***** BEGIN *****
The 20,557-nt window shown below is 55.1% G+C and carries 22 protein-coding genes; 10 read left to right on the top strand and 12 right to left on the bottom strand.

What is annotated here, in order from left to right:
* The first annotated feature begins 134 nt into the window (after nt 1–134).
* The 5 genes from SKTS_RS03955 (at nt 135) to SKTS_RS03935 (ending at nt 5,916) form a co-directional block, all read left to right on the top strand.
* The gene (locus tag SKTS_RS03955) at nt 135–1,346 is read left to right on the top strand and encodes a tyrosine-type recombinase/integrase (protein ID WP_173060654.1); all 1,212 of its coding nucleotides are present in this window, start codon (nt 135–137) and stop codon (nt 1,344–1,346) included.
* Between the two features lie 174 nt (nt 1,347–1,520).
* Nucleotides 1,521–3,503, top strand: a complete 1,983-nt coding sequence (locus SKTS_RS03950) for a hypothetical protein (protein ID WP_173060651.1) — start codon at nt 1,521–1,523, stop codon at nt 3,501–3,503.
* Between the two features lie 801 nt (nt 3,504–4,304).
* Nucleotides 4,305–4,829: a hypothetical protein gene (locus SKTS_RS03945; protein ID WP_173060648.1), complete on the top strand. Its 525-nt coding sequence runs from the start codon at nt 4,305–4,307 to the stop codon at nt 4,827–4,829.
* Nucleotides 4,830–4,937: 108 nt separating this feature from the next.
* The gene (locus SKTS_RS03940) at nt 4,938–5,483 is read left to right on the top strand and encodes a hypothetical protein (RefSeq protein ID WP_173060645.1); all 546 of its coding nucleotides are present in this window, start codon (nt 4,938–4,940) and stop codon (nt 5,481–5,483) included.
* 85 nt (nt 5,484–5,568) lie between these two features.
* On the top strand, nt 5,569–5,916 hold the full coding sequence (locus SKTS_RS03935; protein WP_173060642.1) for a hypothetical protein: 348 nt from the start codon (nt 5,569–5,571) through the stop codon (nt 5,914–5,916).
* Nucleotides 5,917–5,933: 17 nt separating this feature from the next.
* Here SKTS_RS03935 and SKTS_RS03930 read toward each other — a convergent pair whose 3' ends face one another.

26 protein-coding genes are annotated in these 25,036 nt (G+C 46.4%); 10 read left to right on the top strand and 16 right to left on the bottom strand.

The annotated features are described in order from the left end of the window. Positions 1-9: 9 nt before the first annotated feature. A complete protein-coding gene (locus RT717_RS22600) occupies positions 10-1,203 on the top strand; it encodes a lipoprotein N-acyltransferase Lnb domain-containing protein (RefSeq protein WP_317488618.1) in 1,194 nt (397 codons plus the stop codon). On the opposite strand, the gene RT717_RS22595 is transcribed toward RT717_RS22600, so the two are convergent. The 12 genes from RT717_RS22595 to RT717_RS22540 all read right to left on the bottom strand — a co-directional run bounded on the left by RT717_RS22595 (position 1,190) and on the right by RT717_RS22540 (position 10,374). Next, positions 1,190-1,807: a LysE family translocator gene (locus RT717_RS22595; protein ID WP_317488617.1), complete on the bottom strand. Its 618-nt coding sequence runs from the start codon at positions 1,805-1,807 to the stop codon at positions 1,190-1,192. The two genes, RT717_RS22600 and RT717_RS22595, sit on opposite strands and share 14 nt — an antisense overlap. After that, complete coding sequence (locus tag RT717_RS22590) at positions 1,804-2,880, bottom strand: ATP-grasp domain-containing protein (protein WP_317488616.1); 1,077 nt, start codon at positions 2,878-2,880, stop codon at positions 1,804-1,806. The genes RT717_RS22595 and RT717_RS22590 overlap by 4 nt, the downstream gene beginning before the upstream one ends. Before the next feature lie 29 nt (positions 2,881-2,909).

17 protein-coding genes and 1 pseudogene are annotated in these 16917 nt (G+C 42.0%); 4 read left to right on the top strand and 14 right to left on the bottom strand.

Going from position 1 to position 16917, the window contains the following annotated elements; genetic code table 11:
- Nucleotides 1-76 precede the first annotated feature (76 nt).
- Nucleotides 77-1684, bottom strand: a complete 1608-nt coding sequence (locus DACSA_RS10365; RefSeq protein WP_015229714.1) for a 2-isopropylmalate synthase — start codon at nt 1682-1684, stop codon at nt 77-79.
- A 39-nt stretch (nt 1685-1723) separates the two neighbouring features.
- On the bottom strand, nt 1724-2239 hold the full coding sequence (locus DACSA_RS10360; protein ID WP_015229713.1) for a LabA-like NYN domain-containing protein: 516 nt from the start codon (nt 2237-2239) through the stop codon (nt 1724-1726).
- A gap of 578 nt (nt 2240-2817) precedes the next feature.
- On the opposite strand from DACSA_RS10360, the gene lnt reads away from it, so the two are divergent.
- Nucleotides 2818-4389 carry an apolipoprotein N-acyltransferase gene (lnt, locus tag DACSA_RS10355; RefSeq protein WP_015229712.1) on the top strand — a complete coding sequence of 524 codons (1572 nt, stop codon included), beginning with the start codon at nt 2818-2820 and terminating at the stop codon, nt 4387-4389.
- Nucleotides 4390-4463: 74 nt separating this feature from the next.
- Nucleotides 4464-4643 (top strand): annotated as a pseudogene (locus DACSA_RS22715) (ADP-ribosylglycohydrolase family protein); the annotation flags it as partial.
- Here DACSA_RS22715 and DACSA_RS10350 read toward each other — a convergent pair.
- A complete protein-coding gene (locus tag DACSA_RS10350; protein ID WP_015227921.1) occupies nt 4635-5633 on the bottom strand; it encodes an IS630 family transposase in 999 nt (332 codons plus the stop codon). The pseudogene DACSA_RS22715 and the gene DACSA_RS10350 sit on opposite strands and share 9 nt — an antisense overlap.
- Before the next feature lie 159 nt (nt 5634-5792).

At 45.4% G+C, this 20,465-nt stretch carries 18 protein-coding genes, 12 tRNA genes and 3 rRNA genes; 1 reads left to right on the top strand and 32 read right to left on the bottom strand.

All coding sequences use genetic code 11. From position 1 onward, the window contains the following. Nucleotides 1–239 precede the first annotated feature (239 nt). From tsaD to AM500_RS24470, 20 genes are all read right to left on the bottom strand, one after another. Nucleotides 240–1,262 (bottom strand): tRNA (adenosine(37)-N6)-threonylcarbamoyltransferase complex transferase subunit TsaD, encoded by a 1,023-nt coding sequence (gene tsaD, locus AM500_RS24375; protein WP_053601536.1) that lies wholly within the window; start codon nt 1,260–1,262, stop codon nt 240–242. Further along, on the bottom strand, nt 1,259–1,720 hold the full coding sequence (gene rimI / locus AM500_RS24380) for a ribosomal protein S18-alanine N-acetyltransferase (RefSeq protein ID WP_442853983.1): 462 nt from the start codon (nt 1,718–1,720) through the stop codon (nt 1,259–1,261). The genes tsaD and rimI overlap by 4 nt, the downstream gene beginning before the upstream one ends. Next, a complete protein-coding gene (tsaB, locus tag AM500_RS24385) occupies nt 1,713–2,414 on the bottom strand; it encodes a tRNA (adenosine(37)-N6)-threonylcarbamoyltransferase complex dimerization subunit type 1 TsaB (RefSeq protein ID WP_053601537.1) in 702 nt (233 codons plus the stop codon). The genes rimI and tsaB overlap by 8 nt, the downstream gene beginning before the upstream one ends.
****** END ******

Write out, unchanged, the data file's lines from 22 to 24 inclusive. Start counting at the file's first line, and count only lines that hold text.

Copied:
- A 39-nt stretch (nt 1685-1723) separates the two neighbouring features.
- On the bottom strand, nt 1724-2239 hold the full coding sequence (locus DACSA_RS10360; protein ID WP_015229713.1) for a LabA-like NYN domain-containing protein: 516 nt from the start codon (nt 2237-2239) through the stop codon (nt 1724-1726).
- A gap of 578 nt (nt 2240-2817) precedes the next feature.